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U.N. Security Council adopts a cease-fire resolution aimed at ending Israel-Hamas war in Gaza

UNITED NATIONS — The U.N. Security Council on Monday approved its first resolution endorsing a cease-fire plan aimed at ending the eight-month war between Israel and Hamas terrorists in Gaza.

The U.S.-sponsored resolution welcomes a cease-fire proposal announced by President Joe Biden that the United States says Israel has accepted. It calls on the Palestinian Hamas terrorist group, which initially said it viewed the proposal “positively,” to accept the three-phase plan.

It urges Israel and Hamas “to fully implement its terms without delay and without condition.”

The resolution — which was approved overwhelmingly with 14 of the 15 Security Council members voting in favor and Russia abstaining — also calls on Israel and Hamas “to fully implement its terms without delay and without condition.”

U.S. deputy ambassador Robert Wood told reporters earlier on Monday that the United States wanted all 15 Security Council members to support what he described as “the best, most realistic opportunity to bring at least a temporary halt to this war.”

Israeli Prime Minister Benjamin Netanyahu has said that Biden presented only parts of the proposal and insisted that any talk of a permanent cease-fire before dismantling Hamas’ military and governing capabilities is a nonstarter.

The war was sparked by the Oct. 7 Hamas-led terrorist attack in southern Israel that killed about 1,200 people, mainly Israeli civilians, and saw about 250 others taken hostage. About 120 hostages remain, with 43 pronounced dead.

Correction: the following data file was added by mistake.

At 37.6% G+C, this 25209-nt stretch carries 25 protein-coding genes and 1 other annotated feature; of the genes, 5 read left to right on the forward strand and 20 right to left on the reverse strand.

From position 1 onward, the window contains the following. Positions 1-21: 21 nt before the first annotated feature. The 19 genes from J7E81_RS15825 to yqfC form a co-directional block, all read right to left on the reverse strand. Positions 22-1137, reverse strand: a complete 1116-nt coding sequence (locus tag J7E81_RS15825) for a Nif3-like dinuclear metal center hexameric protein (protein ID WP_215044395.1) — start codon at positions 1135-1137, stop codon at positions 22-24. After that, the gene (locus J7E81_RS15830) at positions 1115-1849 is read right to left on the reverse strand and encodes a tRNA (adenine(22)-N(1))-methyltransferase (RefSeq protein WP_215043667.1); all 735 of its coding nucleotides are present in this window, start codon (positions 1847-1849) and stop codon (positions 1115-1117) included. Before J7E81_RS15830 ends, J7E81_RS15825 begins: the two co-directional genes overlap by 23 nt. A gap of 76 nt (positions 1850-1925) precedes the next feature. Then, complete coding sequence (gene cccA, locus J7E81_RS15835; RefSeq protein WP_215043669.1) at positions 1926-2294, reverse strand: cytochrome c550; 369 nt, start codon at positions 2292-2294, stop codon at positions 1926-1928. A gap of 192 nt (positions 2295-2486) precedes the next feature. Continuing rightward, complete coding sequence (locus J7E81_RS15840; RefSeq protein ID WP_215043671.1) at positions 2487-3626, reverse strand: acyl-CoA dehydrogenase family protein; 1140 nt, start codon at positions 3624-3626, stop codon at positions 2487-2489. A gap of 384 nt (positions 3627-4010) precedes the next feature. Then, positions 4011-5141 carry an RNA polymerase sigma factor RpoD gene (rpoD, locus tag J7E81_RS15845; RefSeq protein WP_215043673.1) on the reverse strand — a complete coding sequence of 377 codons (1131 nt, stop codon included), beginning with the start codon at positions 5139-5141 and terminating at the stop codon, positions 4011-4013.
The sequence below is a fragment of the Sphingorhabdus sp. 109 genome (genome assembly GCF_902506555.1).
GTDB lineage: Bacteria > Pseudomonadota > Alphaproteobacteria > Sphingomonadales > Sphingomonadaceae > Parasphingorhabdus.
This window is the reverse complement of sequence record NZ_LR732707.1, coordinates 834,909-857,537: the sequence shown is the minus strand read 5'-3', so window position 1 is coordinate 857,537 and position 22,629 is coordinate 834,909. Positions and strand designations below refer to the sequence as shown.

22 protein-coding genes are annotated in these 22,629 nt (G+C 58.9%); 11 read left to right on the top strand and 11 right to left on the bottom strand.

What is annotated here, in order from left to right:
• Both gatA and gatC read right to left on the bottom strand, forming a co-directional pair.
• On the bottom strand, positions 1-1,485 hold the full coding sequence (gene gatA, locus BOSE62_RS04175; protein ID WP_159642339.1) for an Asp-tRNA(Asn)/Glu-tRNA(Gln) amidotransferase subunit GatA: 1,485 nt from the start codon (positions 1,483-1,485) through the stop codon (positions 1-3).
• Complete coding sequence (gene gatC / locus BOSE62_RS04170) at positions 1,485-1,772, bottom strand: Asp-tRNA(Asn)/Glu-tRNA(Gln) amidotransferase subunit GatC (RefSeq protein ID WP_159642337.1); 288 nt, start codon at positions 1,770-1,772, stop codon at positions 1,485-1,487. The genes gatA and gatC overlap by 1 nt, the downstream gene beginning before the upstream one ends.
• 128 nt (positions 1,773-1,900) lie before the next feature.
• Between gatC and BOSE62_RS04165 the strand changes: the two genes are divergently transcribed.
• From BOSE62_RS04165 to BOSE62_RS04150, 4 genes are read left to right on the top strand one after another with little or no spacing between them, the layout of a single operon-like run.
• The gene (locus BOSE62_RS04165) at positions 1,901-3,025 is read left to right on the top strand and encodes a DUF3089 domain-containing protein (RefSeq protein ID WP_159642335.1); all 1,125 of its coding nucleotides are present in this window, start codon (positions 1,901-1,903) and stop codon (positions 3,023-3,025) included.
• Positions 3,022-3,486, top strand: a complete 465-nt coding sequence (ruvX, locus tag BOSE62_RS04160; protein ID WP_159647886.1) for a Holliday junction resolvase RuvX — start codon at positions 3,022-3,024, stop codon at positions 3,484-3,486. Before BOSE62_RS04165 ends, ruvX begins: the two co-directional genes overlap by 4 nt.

Israel’s military offensive has killed more than 36,700 Palestinians, according to the Hamas-run Health Ministry in Gaza.

The Security Council adopted a resolution on March 25 demanding a humanitarian cease-fire in Gaza during the Muslim holy month of Ramadan which ended April 9, with the U.S. abstaining. But there was no halt to the war.

The resolution adopted on Monday underscores “the importance of the ongoing diplomatic efforts by Egypt, Qatar and the United States aimed at reaching a comprehensive cease-fire deal, consisting of three phases.”

Biden’s May 31 announcement of the new cease-fire proposal said it would begin with an initial six-month cease-fire with the release of hostages in exchange for Palestinian prisoners, the withdrawal of Israeli forces from populated areas in Gaza and the return of Palestinian civilians to all areas in the territory.

Phase one also requires the safe distribution of humanitarian assistance “at scale throughout the Gaza Strip,” which Biden said would lead to 600 trucks with aid entering Gaza every day.

In phase two, the resolution says that with the agreement of Israel and Hamas, “a permanent end to hostilities, in exchange for the release of all other hostages still in Gaza, and a full withdrawal of Israeli forces from Gaza” will take place.

Phase three would launch “a major multi-year reconstruction plan for Gaza and the return of the remains of any deceased hostages still in Gaza to their families.”

The final draft of the resolution “underlines” that the proposal says if negotiations take longer than six weeks for the first phase, “the cease-fire will still continue as long as negotiations continue.” It welcomes “the readiness of the United States, Egypt and Qatar to work to ensure negotiations keep going until all the agreements are reached and phase two is able to begin.”

The resolution rejects any attempt to change Gaza’s territory or demography, or reduce its size, but drops wording that specifically mentioned the reduction by officially or unofficially establishing “so-called buffer zones.”

It reiterates the Security Council’s “unwavering commitment to achieving the vision of a negotiated two-state solution where two democratic states, Israel and Palestine, live side by side in peace within secure and recognized borders.”

And it stresses “the importance of unifying the Gaza Strip with the West Bank under the Palestinian Authority.”

This is something Israeli Prime Minister Benjamin Netanyahu’s government has not agreed to.

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